Sunday, December 4, 2016

Interview with Nikki Lane

For our newest NoiseTrade One-on-One, we caught up with Outlaw country firebrand Nikki Lane during a rare "off the road" moment. Lane gave us the lowdown on her upcoming album Highway Queen (out next February on New West), how it stacks up against her earlier work, how vintage country fashion plays a role in her art, and what it was like to drive a monster truck for her latest music video.

NoiseTrade: Your new album Highway Queen (out 2/17 on New West) evokes an interesting geographical blending in its lyrics and musical styles. To what do you attribute its sprawling roots?

Nikki Lane: I guess it's a byproduct of all the travel. We canvassed so much ground on this record and I believe it really took its toll on me. I can see some of the skepticism in my lyrics that comes from being worn down by the road and from the vulnerability that comes with this job. I can also see the growth that takes place when you go out and work the way we did. My musical influences have quadrupled having such a cool group of musicians in the band. My bass player Eric in particular is responsible for me having so many modern bands on my playlists these days. I've loved being able to draw from this era as much as I do from the past.

NT: Recording sessions for Highway Queen took place in Denton, Texas and Nashville, Tennessee. Did both places end up playing different roles or providing different inspirations for the finished product?

Lane: Most definitely. Texas in itself changes the way I feel. My stress level drops so much when I am able to create outside of my hometown. The demands of being home were able to be put aside so that I could focus on making the best possible record. Playing with the young Texas guys helped me to develop a voice in the studio, which is something I hadn't had the nerve to do until recently. However, I was craving some of that Nashville sound and wanted to make sure we got Colin Dupuis involved in the record again. He engineered All or Nothin' and mixed this record. He also pulled the great players together who had worked on the last record to try a few last tracks, one of which is "Jackpot." That one was deemed the single or the "hopeful hit" the second it was recorded.

NT: The music video you recorded for the title track seems like it was a blast to shoot. Where’d the monster truck idea come from and how much fun did you have that day?

Lane: My father used to set his own monster truck up to roll over cars on a couple of holidays when I was a kid. He mainly used it for mud bogging. Then, one Fourth of July, he had our cousins bring over some cars from the junkyard and he ran them over for people in the town. Everyone just hooted and hollered. It's been on the bucket list ever since. What's crazy is that on the second time over the cars, we had seven of the people who work on my team in the cab with me. Space was so tight that one of the girls laid across four guys in the backseat. There was a second there where I got really nervous that I had the lives of my whole team in my hands. I made sure to hold the wheel real straight!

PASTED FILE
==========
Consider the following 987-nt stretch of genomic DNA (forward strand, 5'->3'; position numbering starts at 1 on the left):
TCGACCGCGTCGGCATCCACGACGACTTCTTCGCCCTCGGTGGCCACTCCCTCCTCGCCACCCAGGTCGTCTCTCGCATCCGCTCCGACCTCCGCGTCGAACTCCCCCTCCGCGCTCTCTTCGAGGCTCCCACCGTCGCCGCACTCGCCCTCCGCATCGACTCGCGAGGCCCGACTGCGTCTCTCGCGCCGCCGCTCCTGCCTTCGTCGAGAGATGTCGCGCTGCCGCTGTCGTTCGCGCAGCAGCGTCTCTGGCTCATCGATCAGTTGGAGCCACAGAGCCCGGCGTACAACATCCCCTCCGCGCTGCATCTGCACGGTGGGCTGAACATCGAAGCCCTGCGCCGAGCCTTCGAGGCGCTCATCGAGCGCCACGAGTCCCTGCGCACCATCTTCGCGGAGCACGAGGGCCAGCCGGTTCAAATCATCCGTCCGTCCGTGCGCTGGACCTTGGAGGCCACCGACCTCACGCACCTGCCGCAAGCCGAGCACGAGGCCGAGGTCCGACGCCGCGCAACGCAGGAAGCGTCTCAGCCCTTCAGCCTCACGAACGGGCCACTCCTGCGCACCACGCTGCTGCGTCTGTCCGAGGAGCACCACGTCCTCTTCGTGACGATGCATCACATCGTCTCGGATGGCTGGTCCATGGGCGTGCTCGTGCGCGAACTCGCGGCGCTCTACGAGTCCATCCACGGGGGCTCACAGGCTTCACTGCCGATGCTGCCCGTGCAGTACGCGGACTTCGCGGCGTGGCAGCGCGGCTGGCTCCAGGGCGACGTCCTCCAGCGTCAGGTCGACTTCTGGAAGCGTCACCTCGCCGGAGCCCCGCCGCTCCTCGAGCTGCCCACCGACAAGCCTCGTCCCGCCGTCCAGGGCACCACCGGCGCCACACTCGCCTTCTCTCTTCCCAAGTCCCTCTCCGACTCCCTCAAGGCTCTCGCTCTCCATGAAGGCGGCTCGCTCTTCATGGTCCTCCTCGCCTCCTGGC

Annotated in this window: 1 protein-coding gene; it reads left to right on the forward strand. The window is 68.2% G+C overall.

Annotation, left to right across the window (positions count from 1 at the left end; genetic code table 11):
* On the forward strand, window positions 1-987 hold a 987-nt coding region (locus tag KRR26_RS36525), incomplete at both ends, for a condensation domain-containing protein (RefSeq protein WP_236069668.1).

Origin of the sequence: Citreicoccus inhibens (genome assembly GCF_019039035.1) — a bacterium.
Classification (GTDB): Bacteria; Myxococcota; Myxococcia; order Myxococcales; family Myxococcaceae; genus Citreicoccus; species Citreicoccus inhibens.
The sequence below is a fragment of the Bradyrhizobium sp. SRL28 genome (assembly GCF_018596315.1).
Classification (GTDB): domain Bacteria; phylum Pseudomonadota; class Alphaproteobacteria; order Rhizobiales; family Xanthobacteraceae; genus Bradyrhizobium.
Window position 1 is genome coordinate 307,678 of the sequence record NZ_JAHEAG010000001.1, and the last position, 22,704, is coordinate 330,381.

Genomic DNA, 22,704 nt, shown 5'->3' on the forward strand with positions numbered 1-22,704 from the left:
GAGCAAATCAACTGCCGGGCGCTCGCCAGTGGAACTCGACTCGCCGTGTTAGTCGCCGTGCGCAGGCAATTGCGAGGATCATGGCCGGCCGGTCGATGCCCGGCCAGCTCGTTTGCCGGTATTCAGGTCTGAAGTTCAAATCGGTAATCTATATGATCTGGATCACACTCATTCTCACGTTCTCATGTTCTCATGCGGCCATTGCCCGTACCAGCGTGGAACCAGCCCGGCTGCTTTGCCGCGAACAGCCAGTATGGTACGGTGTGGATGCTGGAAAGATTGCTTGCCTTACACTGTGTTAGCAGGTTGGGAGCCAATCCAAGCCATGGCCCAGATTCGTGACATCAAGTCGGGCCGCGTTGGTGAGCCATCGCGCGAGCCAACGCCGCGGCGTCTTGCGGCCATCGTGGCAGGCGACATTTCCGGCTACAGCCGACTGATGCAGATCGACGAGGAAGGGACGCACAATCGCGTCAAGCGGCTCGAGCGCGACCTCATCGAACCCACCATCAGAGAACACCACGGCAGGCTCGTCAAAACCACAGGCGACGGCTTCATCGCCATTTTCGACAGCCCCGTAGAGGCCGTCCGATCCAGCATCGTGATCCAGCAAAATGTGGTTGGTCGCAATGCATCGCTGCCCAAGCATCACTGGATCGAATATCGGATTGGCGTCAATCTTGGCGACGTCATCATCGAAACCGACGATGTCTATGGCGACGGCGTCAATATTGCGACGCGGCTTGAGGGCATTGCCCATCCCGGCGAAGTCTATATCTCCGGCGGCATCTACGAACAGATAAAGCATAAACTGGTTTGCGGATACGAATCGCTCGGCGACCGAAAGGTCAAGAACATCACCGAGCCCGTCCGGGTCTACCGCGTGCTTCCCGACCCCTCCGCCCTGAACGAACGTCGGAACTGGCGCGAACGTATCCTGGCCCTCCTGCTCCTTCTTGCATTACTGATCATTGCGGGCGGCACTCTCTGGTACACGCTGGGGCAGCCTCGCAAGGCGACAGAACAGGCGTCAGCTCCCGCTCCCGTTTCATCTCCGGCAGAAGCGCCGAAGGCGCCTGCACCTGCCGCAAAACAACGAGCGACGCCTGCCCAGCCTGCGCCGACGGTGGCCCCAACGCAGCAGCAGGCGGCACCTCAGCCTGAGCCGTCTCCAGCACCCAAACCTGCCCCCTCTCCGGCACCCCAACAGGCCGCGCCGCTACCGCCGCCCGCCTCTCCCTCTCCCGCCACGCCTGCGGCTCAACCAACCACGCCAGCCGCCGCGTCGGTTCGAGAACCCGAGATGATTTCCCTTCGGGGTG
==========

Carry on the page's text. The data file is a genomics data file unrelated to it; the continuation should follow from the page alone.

NT: What songs on Highway Queen came the easiest to write and record? Which ones seemed the most difficult to capture?

Lane: "Companion" takes the cake for being the easiest piece of the puzzle. I wrote it in a quick moment sitting at the kitchen table one night and we recorded it at two in the morning when everyone should have been on their way home. I sat at the piano in the back of the room with Daniel Creamer and just wanted to show him the idea. Moments later Matt Pence was moving the vocal mic across the room and we cut it right there. The only reason we did a second take was to give the boys time to learn the harmony. "Highway Queen" had a lot of pressure riding on it. After all, it was the title of the record long before it was written... a concept, if you will. We tracked it maybe six times in various settings at four different studios. It wasn't that the other versions weren't good, it just took hearing it with a bunch of different treatments before I could make a decision.

NT: Along with your new single, you’re offering your debut album here on NoiseTrade. What do you hear when you listen back to your earlier work?

Lane: I'm really impressed with it... I mean, I've been lucky to work with such great producers since day one. I can hear the growth in the songwriting as time progresses and I also see just how much of my cards have been shown. The first record was made as a young married woman trying to carve a career path. By the second record, I am heartbroken and divorced. It's nice to have a new one which still reflects the truth but shows signs of evening out. Maybe a little bit of luck in love, as well.

NT: Finally, from your impeccable stage gear to your vintage shop High Class Hillbilly, your country credentials go far beyond just the music. What part does fashion play in your overall creative aesthetic and what can you tell us about your store?

Lane: I believe that being a front man isn't just about the songs I write, it's about the entire identity. It has to reflect the character. It has to be genuine. It has to be original. That part has always been obvious to me, long before I started playing music. What can I say, I am a sucker for Elvis, ZZ Top, and Loretta Lynn. They're not legends because they were dressed in clothes from the mall. So I began collecting and working on my identity a long time ago. Trying to decide how to reflect what's going on inside on the outside. High Class Hillbilly is what happens when collecting gets out of hand. I opened the store because there were too many great treasures to leave behind. Besides, most of the pieces I find, I can almost picture exactly who they're going to end up with. Owning the store also helps me connect with fans and friends in a different way than music and I enjoy that.

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